Indian IT Firms: Harvard’s Latest Study Guide
Date: Wednesday , December 02, 2009
Guess what’s going to be taught at the Harvard Business School soon - business models adopted by mid-tier Indian IT firms like MindTree and Zensar Technologies, which have emerged unscathed from the downturn. Some well known names in the Indian IT industry are also part of this new case study by Harvard.
Among the list of personality profiles the students of this high profile B-school will delve into will be names like S Gopalakrishnan, CEO Infosys, Anand G Mahindra, Vice Chairman and Managing Director of Mahindra and Mahindra, Britannia Industries MD, Vinita Bali, and ICICI Bank Chairman, KV Kamath.
David A Garvin, the C Roland Christensen Professor of Business Administration at the B-school, is on an India mission, building up case studies along with his research associates on the two midsize companies. They are conducting extensive interviews with top 25 senior executives of Indian firms to understand the distinctive qualities of the Indian business environment, organizations, and leadership.
Garvin says that the economic meltdown and the aggressive growth of emerging markets were among the reasons to study more about Indian companies, which have surfed past the difficult times successfully. “What I found is that companies like Infosys take the perspective of multiple stakeholders. Shareholders are important, so are the executives, employees, customers, and the public. It is different from the U.S. where shareholder views dominate,” Garvin pointed out. He says that organizations such as Infosys have a wonderful system of planning for a slack. “They move around their resources, because there is a fair degree of unpredictability in the environment.”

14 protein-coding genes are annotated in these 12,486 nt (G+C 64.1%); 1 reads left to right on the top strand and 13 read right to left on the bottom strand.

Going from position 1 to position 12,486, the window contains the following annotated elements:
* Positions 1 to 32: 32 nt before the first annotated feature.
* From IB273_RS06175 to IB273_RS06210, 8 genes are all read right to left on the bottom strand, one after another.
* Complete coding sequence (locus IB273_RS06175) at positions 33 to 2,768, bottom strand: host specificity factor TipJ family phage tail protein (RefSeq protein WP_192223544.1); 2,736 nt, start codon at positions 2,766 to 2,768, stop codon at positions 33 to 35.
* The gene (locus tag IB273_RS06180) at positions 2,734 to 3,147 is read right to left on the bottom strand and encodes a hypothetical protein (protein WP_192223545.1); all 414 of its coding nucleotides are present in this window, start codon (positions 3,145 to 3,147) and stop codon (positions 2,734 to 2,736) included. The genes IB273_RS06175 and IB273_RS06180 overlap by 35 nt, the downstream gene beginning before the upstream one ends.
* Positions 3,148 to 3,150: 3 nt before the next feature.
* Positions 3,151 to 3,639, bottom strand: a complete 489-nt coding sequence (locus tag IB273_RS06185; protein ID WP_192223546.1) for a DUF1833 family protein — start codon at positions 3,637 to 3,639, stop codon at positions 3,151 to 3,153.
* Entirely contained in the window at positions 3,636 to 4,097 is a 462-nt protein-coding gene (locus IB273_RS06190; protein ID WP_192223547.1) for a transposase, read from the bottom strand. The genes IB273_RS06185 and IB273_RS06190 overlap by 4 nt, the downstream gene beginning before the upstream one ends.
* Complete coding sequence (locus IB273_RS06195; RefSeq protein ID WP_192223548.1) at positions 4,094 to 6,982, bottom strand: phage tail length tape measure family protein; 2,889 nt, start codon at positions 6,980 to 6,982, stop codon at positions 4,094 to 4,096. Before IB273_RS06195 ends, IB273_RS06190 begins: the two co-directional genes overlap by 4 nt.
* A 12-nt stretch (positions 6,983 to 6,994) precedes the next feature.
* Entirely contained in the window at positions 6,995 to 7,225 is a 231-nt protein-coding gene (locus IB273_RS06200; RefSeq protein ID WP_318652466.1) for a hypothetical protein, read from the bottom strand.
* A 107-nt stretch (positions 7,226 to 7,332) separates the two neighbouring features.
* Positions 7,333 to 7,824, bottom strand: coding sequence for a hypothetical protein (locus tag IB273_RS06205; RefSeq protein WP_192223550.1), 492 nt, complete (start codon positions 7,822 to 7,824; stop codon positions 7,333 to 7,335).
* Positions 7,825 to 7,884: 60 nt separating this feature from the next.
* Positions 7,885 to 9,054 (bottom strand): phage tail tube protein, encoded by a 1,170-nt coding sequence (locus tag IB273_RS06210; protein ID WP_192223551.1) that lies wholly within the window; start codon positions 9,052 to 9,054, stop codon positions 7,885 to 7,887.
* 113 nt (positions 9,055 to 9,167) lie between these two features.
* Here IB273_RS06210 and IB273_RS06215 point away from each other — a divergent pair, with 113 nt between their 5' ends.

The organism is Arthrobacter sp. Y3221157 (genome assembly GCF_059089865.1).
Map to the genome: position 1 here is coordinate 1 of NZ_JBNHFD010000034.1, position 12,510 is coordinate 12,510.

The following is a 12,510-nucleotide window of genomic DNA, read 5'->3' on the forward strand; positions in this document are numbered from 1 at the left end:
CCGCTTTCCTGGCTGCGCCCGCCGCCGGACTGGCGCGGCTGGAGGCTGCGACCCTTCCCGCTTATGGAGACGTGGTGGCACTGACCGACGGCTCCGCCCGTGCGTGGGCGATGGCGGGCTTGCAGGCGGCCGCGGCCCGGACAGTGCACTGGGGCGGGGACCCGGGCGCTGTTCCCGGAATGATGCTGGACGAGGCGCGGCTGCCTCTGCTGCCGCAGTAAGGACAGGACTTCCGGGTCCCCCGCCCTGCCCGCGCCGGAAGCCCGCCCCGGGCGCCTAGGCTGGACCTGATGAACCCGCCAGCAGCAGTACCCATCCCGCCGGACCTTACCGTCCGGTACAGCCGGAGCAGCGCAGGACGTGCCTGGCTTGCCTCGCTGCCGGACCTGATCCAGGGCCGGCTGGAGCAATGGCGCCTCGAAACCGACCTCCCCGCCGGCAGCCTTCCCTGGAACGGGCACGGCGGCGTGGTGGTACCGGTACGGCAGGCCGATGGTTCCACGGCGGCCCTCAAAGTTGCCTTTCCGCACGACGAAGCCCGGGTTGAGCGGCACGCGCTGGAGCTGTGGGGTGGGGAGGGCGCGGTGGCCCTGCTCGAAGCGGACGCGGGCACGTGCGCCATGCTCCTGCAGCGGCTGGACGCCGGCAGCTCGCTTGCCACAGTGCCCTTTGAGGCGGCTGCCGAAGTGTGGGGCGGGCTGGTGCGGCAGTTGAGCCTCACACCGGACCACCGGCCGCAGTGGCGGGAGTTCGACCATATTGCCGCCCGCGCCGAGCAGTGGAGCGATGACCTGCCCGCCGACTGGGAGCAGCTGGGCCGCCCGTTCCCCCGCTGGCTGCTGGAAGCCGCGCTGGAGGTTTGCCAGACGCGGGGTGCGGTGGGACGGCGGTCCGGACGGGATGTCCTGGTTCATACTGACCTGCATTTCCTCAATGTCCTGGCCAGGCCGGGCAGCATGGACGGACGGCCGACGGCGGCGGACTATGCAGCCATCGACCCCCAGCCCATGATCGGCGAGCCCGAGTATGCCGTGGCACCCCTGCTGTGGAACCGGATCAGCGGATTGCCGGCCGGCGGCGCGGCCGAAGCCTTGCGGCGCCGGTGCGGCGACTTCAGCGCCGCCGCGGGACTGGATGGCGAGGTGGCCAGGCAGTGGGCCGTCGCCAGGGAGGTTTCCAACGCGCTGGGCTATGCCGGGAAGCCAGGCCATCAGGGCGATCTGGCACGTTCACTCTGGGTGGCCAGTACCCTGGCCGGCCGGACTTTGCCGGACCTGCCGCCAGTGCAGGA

The case study Garvin is focusing on will include workplace practices like innovations in terms of knowledge management at MindTree and innovative human resource practices and vision community at Zensar. “The distinctive aspect of these companies is their management practices. MindTree has a distinctive culture, because they have a very strong value system, like sharing and their belief in collaborations,” says Garvin who first visited India in 1969. “Zensar has got a vision community, where a cross section of the organization is empowered to develop proposals on major policies and issues of the company. You don’t see this form of empowerment very often,” the Harvard Professor adds.